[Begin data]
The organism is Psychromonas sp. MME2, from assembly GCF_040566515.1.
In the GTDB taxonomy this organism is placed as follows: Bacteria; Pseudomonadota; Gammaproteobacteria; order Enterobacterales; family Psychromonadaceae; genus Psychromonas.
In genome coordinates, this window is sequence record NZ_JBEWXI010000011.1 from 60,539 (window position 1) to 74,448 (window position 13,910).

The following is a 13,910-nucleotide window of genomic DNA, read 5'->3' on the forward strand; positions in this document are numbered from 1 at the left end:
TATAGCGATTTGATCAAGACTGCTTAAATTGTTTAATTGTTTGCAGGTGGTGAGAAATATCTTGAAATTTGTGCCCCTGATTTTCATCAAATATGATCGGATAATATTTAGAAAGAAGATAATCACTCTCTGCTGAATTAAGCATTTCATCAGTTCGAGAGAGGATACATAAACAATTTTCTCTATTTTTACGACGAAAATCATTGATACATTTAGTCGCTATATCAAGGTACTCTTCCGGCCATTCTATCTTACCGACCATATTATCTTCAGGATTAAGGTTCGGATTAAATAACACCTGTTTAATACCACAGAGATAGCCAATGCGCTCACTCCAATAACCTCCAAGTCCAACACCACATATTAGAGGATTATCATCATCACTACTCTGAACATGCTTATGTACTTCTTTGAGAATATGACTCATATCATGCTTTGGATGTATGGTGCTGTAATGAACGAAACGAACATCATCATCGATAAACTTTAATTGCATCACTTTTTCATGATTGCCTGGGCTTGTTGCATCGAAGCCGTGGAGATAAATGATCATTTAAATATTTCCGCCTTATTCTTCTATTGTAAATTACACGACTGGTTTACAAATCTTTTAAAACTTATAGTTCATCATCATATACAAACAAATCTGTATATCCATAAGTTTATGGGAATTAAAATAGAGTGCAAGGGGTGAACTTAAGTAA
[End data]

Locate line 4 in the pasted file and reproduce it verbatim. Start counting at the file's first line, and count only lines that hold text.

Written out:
The following is a 13,910-nucleotide window of genomic DNA, read 5'->3' on the forward strand; positions in this document are numbered from 1 at the left end: